Some of the festival’s offerings fell a bit short on one of the three key elements above, making for less than satisfying results. For instance, legendary director Michael Curtiz (Casablanca; Mildred Pierce) helmed The Scarlet Hour (1956) with a sure hand, and the script is classic noir, about a femme fatale and her hapless sap of a boytoy who are involved in a jewel heist. But rookie actresss Carol Omhart isn’t quite up to scratch in the lead role and despite its other strong elements the film falters on her uneven performance. Conversely, The File On Thelma Jordan (1950) includes an excellent performance from Barbara Stanwyck and moody and evocative direction by Robert Siodmak but the script’s improbable plot twists diminish the film’s overall impact.

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Struggling, Nightfall, 1957

Jacques Tourneur’s Nightfall (1957) is a much more successful endeavor. Although not possessing the mournful beauty of his classic noir Out of the Past, Nightfall still showed Tourneur’s strong directorial touch. The film’s two thugs, played by Brian Keith and Rudy Bond, feel truly menacing and Aldo Ray as the protagonist on the run conveys a strong sense of a man struggling to keep his bearings in the shifting sands of noir-world danger. A very young Anne Bancroft is Ray’s love interest and her performance displays a strength and gravity beyond her years. The film has just the right touch of fatalistic peril and dread to keep the viewer engaged.

Pickup-on-South-Street-1953

Complex, Pickup On South Street, 1953

One of my favorite films of all time, Pickup On South Street (1953), was part of a trio of movies directed by Sam Fuller in this year’s festival, and it fully demonstrates a film firing on all cylinders, with acting, script, and directing all top-notch. Fuller’s kinetic directorial style and his intense, fast-paced script brilliantly complement Richard Widmark and Jean Peters’ performances as streetwise characters who are constantly maneuvering to survive. Thelma Ritter contributes a stellar performance as an aging stool pigeon, delivering a complex and emotional turn that forms the moral center of the movie.

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Sultry, The Crimson Kimono, 1957

The festival also screened Fuller’s 1957 film The Crimson Kimono, which is notable for including a Japanese American character, Joe Kojaku (played with sultry subtlety by the doe-eyed James Shigeta), in a romantic lead. The film also includes a sympathetic and mostly Orientalist-free representation of the Los Angeles JA community with Nisei characters who speak in unaccented English and who are human beings instead of exotic caricatures. The film falls a bit short, however, in its analysis of race relations as it suggests that Joe’s experiences with racist microaggressions are a figment of his imagination. SPOILER: He does get the girl, however, which for mid-1950s America was pretty revolutionary.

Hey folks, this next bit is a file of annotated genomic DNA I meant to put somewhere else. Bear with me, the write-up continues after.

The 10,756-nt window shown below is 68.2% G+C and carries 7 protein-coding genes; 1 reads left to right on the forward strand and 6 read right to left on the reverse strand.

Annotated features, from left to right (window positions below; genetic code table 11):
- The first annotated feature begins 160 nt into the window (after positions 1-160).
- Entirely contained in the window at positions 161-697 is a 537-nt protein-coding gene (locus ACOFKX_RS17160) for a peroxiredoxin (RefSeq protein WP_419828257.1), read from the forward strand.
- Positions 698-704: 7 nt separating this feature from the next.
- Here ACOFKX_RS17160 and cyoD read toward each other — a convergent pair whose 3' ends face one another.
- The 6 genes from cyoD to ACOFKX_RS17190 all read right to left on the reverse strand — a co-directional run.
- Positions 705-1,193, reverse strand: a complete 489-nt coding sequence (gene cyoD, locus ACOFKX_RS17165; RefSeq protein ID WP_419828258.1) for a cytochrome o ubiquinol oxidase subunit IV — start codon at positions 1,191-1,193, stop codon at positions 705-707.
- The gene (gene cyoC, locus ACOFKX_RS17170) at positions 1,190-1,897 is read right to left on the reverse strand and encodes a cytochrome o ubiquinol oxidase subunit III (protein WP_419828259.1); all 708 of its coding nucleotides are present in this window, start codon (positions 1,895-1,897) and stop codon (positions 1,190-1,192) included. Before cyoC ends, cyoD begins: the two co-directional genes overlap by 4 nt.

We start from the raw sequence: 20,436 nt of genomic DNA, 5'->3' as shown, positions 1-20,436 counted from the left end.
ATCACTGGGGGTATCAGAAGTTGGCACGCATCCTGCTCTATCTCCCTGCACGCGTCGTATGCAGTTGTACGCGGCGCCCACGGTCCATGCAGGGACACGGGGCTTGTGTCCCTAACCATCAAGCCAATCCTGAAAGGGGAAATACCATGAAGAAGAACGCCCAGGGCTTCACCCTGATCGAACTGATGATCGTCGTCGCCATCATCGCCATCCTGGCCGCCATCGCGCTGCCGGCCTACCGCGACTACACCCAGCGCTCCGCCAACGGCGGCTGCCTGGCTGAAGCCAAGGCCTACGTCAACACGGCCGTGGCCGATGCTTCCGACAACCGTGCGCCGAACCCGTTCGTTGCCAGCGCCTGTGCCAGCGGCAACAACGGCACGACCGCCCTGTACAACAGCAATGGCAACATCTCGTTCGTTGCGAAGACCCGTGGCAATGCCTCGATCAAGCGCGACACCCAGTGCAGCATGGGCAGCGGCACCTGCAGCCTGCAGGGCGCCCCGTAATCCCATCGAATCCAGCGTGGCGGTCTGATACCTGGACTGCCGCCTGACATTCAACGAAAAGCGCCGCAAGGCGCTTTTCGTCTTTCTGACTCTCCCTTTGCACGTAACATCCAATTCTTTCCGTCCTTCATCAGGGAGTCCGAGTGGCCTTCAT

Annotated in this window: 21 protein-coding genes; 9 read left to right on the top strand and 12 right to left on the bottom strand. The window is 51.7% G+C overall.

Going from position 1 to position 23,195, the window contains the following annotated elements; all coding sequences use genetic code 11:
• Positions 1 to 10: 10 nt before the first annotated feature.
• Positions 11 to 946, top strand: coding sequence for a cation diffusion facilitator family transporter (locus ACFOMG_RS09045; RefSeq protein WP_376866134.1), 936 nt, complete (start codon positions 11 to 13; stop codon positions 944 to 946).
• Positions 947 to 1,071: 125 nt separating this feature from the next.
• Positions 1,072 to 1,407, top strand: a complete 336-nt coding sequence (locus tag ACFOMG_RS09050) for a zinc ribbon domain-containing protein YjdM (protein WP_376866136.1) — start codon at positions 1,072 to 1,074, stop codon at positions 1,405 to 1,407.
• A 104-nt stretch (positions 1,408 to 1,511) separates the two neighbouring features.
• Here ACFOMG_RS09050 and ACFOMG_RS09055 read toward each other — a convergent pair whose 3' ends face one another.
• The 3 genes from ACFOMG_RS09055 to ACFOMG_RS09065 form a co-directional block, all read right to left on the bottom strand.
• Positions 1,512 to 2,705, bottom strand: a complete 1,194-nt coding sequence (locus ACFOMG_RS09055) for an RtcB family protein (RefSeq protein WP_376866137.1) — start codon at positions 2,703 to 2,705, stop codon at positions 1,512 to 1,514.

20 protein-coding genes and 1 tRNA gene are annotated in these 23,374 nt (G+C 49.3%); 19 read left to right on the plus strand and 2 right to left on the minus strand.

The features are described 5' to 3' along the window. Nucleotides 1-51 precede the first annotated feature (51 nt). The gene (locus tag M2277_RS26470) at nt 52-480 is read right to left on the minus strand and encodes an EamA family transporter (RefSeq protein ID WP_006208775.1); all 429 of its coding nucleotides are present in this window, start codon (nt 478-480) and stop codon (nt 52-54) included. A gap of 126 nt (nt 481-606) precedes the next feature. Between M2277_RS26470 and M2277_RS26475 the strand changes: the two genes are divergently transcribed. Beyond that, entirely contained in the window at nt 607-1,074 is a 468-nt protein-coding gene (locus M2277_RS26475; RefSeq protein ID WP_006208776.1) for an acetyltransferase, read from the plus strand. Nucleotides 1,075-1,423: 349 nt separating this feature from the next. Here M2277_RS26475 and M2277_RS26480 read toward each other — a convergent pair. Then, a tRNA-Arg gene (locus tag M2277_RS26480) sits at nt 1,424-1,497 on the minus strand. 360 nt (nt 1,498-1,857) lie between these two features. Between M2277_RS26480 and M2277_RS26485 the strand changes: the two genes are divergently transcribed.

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Tense, Odds Against Tomorrow, 1959

 

Odds Against Tomorrow (1959), a tense crime thriller produced by and starring Harry Belafonte, also possesses the magic combination of script, cast, and direction. The film shows a darker side to Belafonte’s usual upbeat persona as he plays Johnny, a nightclub singer facing dire straits due to his gambling addiction. After loan shark enforcers threaten his family with harm Johnny teams up with a couple of other shady characters including Earl, a racist from Oklahoma played by Robert Ryan, and David (Ed Begley), a fallen-from-grace cop. They three attempt to pull off a risky bank heist but the meat of the story is the strong character development of both Johnny and Earl. Director Robert Wise (West Side Story; The Sand Pebbles) delves into both characters’ personal lives to give weight and heft to what’s at stake for the two. As a result the film’s climax and conclusion are exceptionally tense and gripping. Also, unlike The Crimson Kimono, racism doesn’t get a pass in this film SPOILER and in fact Earl’s flagrant bigotry is a key culprit in the failure of the heist.  END SPOILER Bonus points for supporting roles from Shelly Winters as Earl’s long-suffering girlfriend and Gloria Grahame as the sexy neighbor upstairs, as well as for the excellent score by John Lewis of the Modern Jazz Quartet.

The festival concluded with a pair of hard-boiled films from 1961. Sam Fuller’s third installation in this year’s festival, Underworld USA, is a bleak little number full of vengeance, double-crosses, and grudges. Cliff Robertson snarls his way through the film as a safecracker out to get the thugs who killed his dad some twenty years prior. With almost no redeeming characters the film is an existential ode to the shady side of life, where the only motivations are revenge and survival.

blast of silence

Twisted, Blast of Silence, 1961

The festival closed with the excellent and underappreciated Blast of Silence, a low-budget gem directed with a stylish and jaded eye by Allen Baron. Baron also stars as Frankie Bono, a creepy hitman who presages Travis Bickle in his angst-ridden interior monolog and his twisted, affectless approach to killing. The film follows Frankie as he plots his next hit and depicts his sad and stilted attempts to make meaningful human contact beyond his gruesome professional responsibilities. Bleak, hard-boiled, and grim, and set in the dead of winter between Christmas and New Year’s day, Blast of Silence is like an icy slap of cold air on a winter’s day.

 

February 6, 2019 at 4:55 pm Leave a comment

It Takes Two: 2013 San Francisco International Film Festival & San Francisco Global Vietnamese Film Festival

Identity crisis, Key Of Life, 2013

Identity crisis, Key Of Life, 2013